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Oakland Sues Wells Fargo for Targeting Black and Hispanic Borrowers with Unfair Lending Practices

The city attorney says the bank profited from dubious lending practices while leaving the city to clean up the foreclosure mess with public money.

A scene from Occupy Oakland, 2013.


Yesterday afternoon the City of Oakland filed a federal lawsuit against Wells Fargo over what the city characterizes as predatory and discriminatory lending practices. Based in part on testimony from confidential witnesses who worked at Bay Area branches between 2006 and 2014, the suit alleges that the bank targeted African American and Hispanic borrowers for higher-interest and riskier loans than they could otherwise have qualified for. The city is seeking to recoup unspecified damages for the strain that an excess of foreclosures put on city resources, from lowered property-tax revenue to the blight and crime associated with vacant foreclosures.

According to the complaint, filed by city attorney Barbara J. Parker, an analysis of Wells Fargo loans issued in Oakland between 2004 and 2013 found that a predatory loan is more than 1.75 times more likely to end in foreclosure than a standard loan. The suit doesn’t specify a number of Oakland foreclosures it attributes to predatory practices, but Alex Katz, a spokesman for the city attorney’s office, says that overall foreclosures in the city number in the thousands. Katz says the city focused on Wells Fargo because “they’re one of the largest lenders in the city and country.”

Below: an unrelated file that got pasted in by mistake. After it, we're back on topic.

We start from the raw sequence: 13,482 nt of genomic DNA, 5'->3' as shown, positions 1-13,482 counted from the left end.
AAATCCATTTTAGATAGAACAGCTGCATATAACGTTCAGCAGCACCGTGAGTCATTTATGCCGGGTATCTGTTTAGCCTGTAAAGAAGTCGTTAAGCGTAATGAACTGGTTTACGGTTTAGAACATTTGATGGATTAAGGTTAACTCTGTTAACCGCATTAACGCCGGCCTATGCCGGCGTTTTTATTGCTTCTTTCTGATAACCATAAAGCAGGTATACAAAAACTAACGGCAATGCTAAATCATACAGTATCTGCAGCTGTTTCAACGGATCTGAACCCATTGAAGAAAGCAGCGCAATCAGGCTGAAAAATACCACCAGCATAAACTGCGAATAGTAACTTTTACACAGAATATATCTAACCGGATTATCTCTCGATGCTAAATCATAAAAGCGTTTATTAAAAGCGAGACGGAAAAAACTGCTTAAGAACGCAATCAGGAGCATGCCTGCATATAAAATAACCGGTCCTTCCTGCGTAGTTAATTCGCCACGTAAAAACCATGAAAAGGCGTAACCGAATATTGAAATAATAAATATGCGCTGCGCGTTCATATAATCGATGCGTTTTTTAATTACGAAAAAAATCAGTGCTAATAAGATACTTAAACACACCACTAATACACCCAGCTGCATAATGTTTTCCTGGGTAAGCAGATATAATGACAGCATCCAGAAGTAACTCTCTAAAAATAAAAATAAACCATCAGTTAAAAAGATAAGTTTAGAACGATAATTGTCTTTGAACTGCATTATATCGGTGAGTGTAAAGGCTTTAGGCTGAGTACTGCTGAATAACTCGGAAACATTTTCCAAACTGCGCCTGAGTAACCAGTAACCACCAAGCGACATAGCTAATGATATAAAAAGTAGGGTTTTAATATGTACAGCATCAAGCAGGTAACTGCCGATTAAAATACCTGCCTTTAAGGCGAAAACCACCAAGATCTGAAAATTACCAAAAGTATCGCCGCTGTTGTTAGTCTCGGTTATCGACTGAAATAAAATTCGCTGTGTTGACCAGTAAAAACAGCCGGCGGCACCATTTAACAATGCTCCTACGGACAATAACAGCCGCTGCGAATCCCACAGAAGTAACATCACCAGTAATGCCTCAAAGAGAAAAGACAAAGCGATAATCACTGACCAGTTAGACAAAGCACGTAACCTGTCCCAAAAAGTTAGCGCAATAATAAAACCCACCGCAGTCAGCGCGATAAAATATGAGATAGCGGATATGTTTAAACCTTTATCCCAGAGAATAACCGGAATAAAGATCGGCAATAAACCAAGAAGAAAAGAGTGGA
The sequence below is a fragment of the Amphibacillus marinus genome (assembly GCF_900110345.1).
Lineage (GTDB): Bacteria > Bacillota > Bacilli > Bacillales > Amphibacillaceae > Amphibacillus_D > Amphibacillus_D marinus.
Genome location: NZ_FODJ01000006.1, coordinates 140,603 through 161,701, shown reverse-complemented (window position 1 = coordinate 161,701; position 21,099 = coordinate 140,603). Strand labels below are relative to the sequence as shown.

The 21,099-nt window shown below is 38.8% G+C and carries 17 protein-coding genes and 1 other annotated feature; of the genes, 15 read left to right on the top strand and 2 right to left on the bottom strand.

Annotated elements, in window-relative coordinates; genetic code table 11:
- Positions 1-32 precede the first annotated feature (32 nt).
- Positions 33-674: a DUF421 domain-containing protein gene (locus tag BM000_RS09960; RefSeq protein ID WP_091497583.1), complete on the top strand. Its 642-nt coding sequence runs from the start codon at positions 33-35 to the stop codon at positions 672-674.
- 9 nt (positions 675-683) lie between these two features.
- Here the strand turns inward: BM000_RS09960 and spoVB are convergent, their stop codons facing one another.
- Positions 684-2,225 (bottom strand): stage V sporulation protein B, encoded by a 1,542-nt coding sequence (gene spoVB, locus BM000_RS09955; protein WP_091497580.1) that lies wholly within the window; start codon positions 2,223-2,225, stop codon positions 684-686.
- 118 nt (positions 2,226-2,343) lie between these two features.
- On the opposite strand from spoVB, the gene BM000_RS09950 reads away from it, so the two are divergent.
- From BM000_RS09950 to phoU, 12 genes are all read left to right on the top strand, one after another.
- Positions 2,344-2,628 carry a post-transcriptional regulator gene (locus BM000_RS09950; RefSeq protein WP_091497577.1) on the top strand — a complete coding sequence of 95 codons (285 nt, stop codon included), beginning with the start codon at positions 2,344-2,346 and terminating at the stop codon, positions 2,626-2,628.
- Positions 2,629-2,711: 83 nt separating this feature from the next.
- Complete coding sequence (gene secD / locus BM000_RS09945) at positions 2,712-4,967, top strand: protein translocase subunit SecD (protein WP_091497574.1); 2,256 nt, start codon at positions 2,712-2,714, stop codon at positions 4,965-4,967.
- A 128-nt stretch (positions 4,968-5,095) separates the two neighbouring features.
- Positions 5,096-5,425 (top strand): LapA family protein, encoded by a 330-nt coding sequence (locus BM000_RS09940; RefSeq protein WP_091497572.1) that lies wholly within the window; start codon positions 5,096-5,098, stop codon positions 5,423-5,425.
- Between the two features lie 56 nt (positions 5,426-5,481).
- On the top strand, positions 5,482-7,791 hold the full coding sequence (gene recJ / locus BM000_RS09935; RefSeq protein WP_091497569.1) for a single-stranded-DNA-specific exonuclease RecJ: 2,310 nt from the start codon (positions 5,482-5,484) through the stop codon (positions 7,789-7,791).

City Attorney Parker accuses Wells Fargo of devastating Oakland residents’ lives and communities while raking in profits. The bank’s conduct led to “increasing poverty and wiping out or drastically reducing wealth for minority communities,” she said in a statement. “Wells Fargo and other banks knew when they issued predatory loans that many of them would result in foreclosure.” And because of housing prices that mount year by year, some of these former homeowners may be permanently priced out of the market, a release from Parker’s office notes: “The rising cost of housing virtually guarantees that these minority homeowners who lost their homes will never be able to re-enter the Oakland housing market as homeowners, or even as renters.”

The suit seeks to recover damages for the city, however, not for affected homeowners.

According to the suit, a confidential witness who worked as a Wells Fargo mortgage consultant in Oakland in 2011 and 2012 says that minority borrowers often complained that they believed they had secured a fixed-rate loan, only to realize later that they had an adjustable-rate loan. The witness describes a culture of omission, where marketing materials at bank branches left out pertinent details, and loan officers had to pay out of pocket if they wished to provide brochures in Spanish.

Tom Goyda, vice president of communications in the bank’s consumer lending division, defends the bank’s record. “The City Attorney's accusations against Wells Fargo do not reflect how we operate in the communities where we do business and it's disappointing that she has chosen this course of action over a collaborative approach to helping borrowers and home owners in Oakland.” 

The suit has the ring of retribution in the wake of the financial crisis, but the practices outlined in the filing do not focus on subprime lending and other hallmarks of the 2008–09 housing market collapse. According to Joel Liberson, an outside attorney involved in the suit, discriminatory practices didn’t stop with the end of the financial crisis. “This is not a case that focuses on subprime leding,” he says. “Rather, it is a case that focuses on an unbroken pattern and practice of issuing a variety of loans with predatory terms since 2004.”

According to Katz, the city attorney has not ruled out pursuing similar cases against other lenders. "We have looked at other banks, and there may be other actions inthe near future."

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